Federal prosecutors today filed documents arguing that actor Wesley Snipes, convicted earlier this year on charges that he failed to file several years' worth of income tax returns, should head to prison and pay at least $5 million in fines.
In a sentencing memorandum filed at a federal court in Florida -- on the April 15 tax return filing deadline -- the U.S. Justice Department asked a federal judge to sentence the "Blade" actor to three years in prison and pay $5 million in fines.
"The sentence for the criminal tax scofflaw must be commensurate with the gravity of the offense, and should act as a deterrent to other potential violators," federal prosecutors wrote.
In February, a federal jury convicted Snipes on three misdemeanor counts of failing to file a tax return. Jurors acquitted Snipes of felony tax fraud and conspiracy charges that carry more significant punishment upon conviction.
Had he been found guilty of all charges filed against him, Snipes could have faced up to 16 years of prison time.
Prosecutors on the case claimed that Snipes did not file his tax returns from 1999 through 2004 , and jurors concluded that he failed to file for 1999, 2000 and 2001.
Snipes withheld tax returns based on his belief that the Internal Revenue Service is not a properly established government agency. According to the memo filed today, Snipes also contended that he did not file business returns because he "was personally not subject to taxation because he was a 'stateless person' or 'nonresident alien,'" or a "'nontaxpayer,'" which prosecutors flatly rejected.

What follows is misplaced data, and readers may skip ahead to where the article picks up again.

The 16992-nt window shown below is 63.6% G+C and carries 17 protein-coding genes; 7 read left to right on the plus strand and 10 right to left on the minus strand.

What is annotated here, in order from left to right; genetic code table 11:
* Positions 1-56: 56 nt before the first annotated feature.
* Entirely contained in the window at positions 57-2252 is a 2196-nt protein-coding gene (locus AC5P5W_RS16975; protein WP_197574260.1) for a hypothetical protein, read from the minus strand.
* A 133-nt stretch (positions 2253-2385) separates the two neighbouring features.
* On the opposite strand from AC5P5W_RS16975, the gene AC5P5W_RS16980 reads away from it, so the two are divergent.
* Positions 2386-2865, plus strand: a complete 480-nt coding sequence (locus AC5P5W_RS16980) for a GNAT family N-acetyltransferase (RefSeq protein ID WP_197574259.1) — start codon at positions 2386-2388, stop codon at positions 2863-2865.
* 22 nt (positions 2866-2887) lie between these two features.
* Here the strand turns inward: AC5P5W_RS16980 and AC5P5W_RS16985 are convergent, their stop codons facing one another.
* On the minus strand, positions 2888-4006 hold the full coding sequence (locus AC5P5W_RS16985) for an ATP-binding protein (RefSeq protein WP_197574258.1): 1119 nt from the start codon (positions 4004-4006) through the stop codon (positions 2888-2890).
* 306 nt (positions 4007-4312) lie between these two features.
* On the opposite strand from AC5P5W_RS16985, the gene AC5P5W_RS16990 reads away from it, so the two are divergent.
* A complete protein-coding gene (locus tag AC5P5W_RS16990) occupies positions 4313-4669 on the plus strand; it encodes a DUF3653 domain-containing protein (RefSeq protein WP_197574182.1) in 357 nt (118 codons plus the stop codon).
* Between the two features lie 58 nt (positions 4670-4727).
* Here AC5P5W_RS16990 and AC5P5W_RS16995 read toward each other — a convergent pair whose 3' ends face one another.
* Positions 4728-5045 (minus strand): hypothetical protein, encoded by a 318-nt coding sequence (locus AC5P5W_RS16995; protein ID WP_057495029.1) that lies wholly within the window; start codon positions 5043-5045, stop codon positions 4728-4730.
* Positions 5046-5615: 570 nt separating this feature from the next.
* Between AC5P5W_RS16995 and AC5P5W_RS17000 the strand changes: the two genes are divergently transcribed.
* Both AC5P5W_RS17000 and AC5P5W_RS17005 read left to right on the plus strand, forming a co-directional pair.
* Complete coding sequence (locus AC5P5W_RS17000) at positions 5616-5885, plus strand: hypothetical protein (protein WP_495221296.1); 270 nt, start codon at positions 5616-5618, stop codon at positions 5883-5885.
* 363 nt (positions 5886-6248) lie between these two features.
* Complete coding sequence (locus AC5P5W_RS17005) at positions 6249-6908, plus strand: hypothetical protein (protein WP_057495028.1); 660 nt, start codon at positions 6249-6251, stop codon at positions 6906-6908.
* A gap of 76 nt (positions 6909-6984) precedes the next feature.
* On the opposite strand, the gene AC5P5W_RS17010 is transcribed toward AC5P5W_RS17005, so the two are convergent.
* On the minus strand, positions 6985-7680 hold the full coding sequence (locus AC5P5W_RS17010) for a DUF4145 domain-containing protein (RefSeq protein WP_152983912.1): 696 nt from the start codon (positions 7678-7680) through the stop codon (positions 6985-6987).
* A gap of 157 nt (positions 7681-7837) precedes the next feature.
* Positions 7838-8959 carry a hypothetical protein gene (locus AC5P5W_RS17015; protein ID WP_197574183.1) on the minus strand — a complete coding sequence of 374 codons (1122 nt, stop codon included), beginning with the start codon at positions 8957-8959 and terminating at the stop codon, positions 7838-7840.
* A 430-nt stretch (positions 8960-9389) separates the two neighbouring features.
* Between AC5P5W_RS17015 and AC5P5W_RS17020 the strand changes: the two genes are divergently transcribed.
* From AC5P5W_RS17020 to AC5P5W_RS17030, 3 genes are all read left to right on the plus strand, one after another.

In the sentencing memorandum, prosecutors cited Snipes' "frivolous correspondence" with the IRS in regards to his tax returns and his alleged manner of hiding assets.
The memo states, "It was Snipes' policy to send checks received at his business office for deposit offshore."
The court document added that the "amount of unreported gross income proved at trial" amounted to more than $13 million during the three-year period.
Additionally, prosecutors said, Snipes shelled out money to family members, close friends and other organizations, including "some $498,000 in personal payments to Snipes' grandmother, his former wife, his then-fiancee, his personal lawyer, a tax defier organization, and M & S Finance, the Swiss alter-ego to which he fraudulently conveyed his business holdings in 1999."
"In sum, Snipes' willful [sic] refusal to file income tax returns is far from a 'garden variety' tax offense," the prosecutors wrote. "Snipes' nearly decade-long campaign against the IRS has combined brazen tax-defier tactics with sophisticated concealment of income and assets."
ABC News contacted Snipes attorney Daniel Meachum by phone and e-mail for comment on the sentencing recommendation. "Thank you for your interest but we will not be issuing a statement at this time," he replied via e-mail.
Two co-defendants in the case were found guilty of conspiracy in addition to filing false claims for tax refunds. Eddie Ray Kahn and Douglas Rosile could each face a maximum of 10 years in prison when they are sentenced.
Snipes, Kahn and Rosile are all scheduled for sentencing April 24.